Seasonally adjusted news
In one of my first posts ever, I talked about seasonal adjustment models and how they can work. I was sick of seeing that phrase go unexplained in the news all the time.
If I had been a bit more thoughtful, maybe I could have also mentioned various ways seasonal adjustment models could screw things up, or more precisely be screwed up by weird events. Luckily, a spokesperson from Goldman Sachs recently did that for me, and it was mentioned in this Bloomberg article. Those GS guys are smart, and would only mention this to Bloomberg if they thought everyone on the street knew it anyway, but I still appreciate them strewing their crumbs (it occurs to me that they might be trading on people’s overreactions to inflated good news right now).
Recall my frustration with seasonal adjustment models: they typically don’t tell you how many years of data they use, and how much they weight each year. But it’s safe to say that for statistics like unemployment and manufacturing, multiple years are used and more recent years are at least as important as older years. So events in the market that occurred in 2008 are still powerfully present in the seasonal adjustment model.
That means that, when the model is deciding what to expect, it looks at the past few years and kind of averages them. One of those years was 2008 when all hell broke loose, Lehman fell, TARP came into being, and Fannie, Freddie, and AIG were seized by the government. Lots of people lost their jobs and the housing and building industries went into freefall.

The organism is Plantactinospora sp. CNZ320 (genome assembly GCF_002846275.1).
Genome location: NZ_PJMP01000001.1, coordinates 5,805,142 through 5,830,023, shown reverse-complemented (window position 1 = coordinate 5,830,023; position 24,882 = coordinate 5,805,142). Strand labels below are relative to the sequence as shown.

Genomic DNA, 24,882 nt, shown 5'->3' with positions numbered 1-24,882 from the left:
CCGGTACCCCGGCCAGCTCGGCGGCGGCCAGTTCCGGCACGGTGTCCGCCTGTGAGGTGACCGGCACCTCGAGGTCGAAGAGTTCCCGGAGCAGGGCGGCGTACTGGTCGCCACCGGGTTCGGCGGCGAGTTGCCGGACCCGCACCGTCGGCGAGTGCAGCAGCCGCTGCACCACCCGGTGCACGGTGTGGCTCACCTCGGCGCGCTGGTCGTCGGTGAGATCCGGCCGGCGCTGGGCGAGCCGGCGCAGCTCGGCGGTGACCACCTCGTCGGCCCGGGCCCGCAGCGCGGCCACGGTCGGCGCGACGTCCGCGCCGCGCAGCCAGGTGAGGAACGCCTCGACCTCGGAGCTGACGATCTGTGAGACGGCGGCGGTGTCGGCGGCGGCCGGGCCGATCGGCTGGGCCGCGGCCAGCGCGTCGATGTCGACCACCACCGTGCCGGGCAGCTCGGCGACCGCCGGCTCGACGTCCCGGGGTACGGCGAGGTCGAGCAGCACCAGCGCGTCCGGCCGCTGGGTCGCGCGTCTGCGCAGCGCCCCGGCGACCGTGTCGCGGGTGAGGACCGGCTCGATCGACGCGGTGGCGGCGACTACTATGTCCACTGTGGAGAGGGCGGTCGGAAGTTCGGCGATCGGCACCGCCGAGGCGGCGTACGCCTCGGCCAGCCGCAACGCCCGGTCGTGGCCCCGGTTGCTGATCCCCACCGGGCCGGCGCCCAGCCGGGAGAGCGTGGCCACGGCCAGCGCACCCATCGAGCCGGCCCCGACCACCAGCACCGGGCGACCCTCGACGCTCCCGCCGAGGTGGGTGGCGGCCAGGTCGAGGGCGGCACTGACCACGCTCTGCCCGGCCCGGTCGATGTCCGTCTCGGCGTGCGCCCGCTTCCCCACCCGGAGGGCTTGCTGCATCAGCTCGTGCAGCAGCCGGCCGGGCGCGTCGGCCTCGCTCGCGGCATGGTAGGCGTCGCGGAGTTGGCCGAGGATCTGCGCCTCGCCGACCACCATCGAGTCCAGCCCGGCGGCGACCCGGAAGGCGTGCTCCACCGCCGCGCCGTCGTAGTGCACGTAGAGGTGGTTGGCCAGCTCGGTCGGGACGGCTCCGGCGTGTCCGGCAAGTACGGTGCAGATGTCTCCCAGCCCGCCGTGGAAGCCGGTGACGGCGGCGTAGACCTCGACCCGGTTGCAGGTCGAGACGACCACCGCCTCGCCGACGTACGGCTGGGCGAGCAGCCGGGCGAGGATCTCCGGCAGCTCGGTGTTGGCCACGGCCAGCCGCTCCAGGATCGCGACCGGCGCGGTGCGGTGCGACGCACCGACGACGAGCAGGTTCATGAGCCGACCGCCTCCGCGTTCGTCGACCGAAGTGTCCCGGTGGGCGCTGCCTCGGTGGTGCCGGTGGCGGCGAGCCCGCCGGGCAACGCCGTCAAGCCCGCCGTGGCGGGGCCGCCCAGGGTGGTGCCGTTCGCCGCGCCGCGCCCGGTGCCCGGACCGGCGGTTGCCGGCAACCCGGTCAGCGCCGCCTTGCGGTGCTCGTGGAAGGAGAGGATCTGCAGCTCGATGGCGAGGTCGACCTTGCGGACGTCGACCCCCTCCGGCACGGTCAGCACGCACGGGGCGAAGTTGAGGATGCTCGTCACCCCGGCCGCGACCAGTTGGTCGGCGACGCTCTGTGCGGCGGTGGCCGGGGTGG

So the model thinks that’s a big deal, and compares what happened this year to that (and to the other years in the model, but that year dominates since it was such an extreme event), and decides we’re looking good. Here’s a picture from the Kansas Fed of the raw vs. seasonally adjusted manufacturing index results, from July 2001 to December 2011:
As one of my readers has already commented (darn, you guys are fast!), this just refers to manufacturing near Kansas, but the point I’m trying to make is still valid, namely that the seasonal adjustments clearly pale in comparison to the actual catastrophic event in 2008. However, that event still informs the seasonal adjustment model afterwards.
Because of the “golden rule” I mentioned in my post, namely that seasonal adjustment needs to on average (or at least in expectation) not add bias to the actual numbers, if things look better than they should in the second half of the year, that means they will look worse than they should in the first half of the year.
So be prepared for some crappy statistics coming out soon!
I still wish they’d just show us the graphs for the past 10 years and let us decide whether it’s good news.